THREE KEY POINTS:
The drug erlotinib is FDA-approved for the treatment of non-small cell lung cancer, “but we haven’t cured a patient yet,” says Fred R. Hirsch, MD, PhD, investigator at the University of Colorado Cancer Center. “And so the challenge is to improve its effectiveness.”
Combining erlotinib with the drug entinostat may do just that, according to a recent CU Cancer Center study published in the Journal of Clinical Oncology.
It’s a needed advance. “Despite significant improvement for subgroups of lung cancer patients, the outcome for the overall patient population with advanced non-small cell lung cancer (NSCLC) remains dismal,” Hirsch says.
These patients with advanced disease constitute about 55 percent of the new cases diagnosed with NSCLC, resulting in a total of more than 100,000 new cases of advanced NSCLC in the United States every year.
Erlotinib targets a cancer-causing genetic abnormality called an EGFR mutation, which in many lung cancers is stuck in the “on” position, leading to unregulated cell division. Lab work previously completed at the CU Cancer Center showed that people with high levels of another protein called E-cadherin are especially susceptible to drugs like erlotinib that target these EGFR mutations.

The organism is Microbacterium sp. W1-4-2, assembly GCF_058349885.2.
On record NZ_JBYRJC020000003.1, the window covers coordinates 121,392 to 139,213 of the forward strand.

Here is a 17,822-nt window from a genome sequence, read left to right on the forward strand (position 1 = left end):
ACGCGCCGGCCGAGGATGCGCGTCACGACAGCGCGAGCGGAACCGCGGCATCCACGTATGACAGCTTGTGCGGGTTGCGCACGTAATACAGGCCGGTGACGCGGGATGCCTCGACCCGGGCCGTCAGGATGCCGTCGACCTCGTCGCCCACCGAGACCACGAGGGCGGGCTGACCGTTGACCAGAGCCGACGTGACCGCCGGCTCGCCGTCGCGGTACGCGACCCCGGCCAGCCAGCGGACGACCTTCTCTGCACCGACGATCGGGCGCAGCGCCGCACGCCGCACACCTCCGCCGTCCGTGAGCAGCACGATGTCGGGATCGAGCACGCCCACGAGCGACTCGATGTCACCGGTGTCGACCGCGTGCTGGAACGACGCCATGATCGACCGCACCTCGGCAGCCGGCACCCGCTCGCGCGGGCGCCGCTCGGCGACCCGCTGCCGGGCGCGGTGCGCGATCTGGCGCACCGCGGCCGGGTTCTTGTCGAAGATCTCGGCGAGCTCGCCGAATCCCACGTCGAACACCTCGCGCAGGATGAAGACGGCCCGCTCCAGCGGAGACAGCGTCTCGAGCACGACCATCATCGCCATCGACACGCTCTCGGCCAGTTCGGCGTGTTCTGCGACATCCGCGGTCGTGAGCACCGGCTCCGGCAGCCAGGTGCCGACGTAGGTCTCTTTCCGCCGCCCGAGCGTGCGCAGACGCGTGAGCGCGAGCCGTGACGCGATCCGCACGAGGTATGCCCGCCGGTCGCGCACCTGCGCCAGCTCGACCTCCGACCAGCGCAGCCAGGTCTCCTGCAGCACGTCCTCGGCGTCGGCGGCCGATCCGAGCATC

Importantly, Hirsch and his collaborators asked why these people with high E-cadherin responded well to erlotinib. They discovered this population’s strong response had to do with a process called histone deacetylation or HDAC. Stop HDAC and erlotinib works better.
That’s exactly what entinostat does – it’s an HDAC inhibitor – and when Hirsch, Paul Bunn, MD, professor of medical oncology at the University of Colorado School of Medicine, and other CU colleagues tested the rational combination of erlotinib and entinostat in cells and then in mice, they found what he calls, “a synergistic effect against tumor tissues.”
This lab work formed the basis of a 30-center phase II human clinical trial, the results of which are the basis of the recent report. Interestingly, the combination didn’t work with all advanced non-small-cell lung cancer patients. But it nearly doubled the median survival in patients with high E-cadherin, from 5.4 months to 9.4 months.
“This is a great example of research that we brought from the bench to the clinic,” says Hirsch, who is also a professor of medical oncology at the CU medical school. “But as promising as is this observation, we now need to test the drug combination prospectively, with the approximately 40 percent of NSCLC patients whose tumors have high E-cadherin.”
If these results hold in a larger, prospective trial, this drug combination could prove to be another strong example of personalized cancer therapy, targeted at a tumor’s specific genetic characteristics – in this case NSCLC that expresses high levels of E-cadherin.